Antigo neighborhood comes collectively to assist reopening a reimagined little one care heart
ANTIGO, Wis. (WSAW) – During the summer of 2021 inside a building with green and red striped awnings on Fifth Avenue in Antigo, you would hear the sounds of giggles and wonder coming from 38 children playing, learning, and growing while their parents were working away. A few months later in October, that same building would fall silently as the doors of My Lil Angels child care closed for the last time.
“Then we had another center that lost two teachers that then had to scale back in regards to the amount (sic) of children that they could receive,” recalled Angie Close, the executive director of Langlade County Economic Development. “So that had created a huge challenge for our businesses to know where they’re going to take their children.”
“Some of them were teachers so those teachers were very panicked,” Dr. Julie Sprague, the superintendent of the Unified School District of Antigo remembered. The district was already short-staffed due to COVID-19-related absences.
“We had a lot of trouble finding enough subs, so those teachers were really concerned if they didn’t have a reliable and safe place to take their children that they would miss even more work. And then what?
Close said the Antigo area lost about 42 child care spots last fall.
“It’s crucial to have both parents in our workforce right now and in order to have that, we have to have adequate childcare,” Close urged.
Langlade County Economic Development held community meetings to discuss what businesses heard from their employees and what could be done to get those employees the child care they needed. Sprague was part of those discussions.
“While we didn’t actually determine any ideas that came to fruition at those meetings, it certainly helped us as a district, not feel like we were on an island daycare or lack of daycare options is really, as you are well aware, ( a) nationwide issue,” she said. “Then enter Gabby Sorano.”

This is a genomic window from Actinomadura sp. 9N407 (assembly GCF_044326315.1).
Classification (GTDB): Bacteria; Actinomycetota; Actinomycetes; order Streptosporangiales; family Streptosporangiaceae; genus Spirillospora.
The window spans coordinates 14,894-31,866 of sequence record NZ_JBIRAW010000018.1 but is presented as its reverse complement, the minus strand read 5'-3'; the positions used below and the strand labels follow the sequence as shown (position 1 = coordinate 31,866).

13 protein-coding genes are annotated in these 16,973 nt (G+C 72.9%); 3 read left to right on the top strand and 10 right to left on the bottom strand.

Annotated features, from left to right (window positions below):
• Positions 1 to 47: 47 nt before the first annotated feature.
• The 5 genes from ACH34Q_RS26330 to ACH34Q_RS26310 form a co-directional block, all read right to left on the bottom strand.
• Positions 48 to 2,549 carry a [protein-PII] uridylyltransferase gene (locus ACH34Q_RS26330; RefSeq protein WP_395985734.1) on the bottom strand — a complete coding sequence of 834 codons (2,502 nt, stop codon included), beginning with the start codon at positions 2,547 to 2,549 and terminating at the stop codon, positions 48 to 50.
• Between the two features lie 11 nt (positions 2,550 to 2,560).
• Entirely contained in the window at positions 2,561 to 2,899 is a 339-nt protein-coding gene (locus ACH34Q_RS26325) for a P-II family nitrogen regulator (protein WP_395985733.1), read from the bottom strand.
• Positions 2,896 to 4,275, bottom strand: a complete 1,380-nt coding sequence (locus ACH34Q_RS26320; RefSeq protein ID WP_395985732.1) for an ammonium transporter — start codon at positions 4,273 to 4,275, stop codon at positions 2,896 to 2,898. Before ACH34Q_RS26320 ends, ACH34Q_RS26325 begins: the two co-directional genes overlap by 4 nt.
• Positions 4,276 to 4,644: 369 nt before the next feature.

“Our daughter is 5 and our son just turned 3. So through COVID, he lost his spot at the daycare center we were previously at and that really opened my eyes to the lack of availability and options here in the Antigo area,” Gabby Sorano said.
The Birnamwood second grade teacher grew up around child care: her mom worked at Wausau Child Care; through high school and college she would work at centers, and her love of children sent her on the path to becoming a teacher for the past nine years. Once she heard the downtown child care center closed in Antigo, a dream formed of opening her own center in that same space.
She got in touch with Close in December and the two brainstormed what Sorano calls the “trilemma of child care”: keeping expenses for parents realistic, compensating early childhood educators fairly, and being able to provide high-quality care all at once.
When they were developing the business plan, the balance of expenses and revenue was not sustainable. They were coming up with a negative balance of $6,000 every month, not including temporary government grants. So, they devised a tiered plan to help bridge some of that gap. Employers in the area could pay to reserve spots for employees as a benefit.
“So, depending upon the tier, that business would receive a certain number of spots at the center and also a certain discount to their families each week,” Sorano explained.
The two presented to Antigo’s school district and board and Close said they jumped at the opportunity to take the highest tier, reserving 10 spots for district staff at what would become the Antigo Child Care Center come July.
“I think just a big sigh of relief,” Sprague thought after sharing the news with staff, “especially for those either waiting for a newborn or loving a newborn. And just wanting to make sure that we can have both an employee who can comfortably come to work do a good job and know that their child is well cared for. That’s the best of both worlds.”
Sprague said this is not the first time the district has looked at child care challenges as part of an underlying cause for the staffing shortages they face. Schools everywhere have seen declining numbers of people going into education generally, but rural districts like Antigo often see fewer applicants as people look to move to areas with more resources and activities. She said many of their current staff do not live in Antigo, but commute from larger communities for that reason. She hopes this employee child care benefit will not only draw in more candidates but get people to live in the same community they work.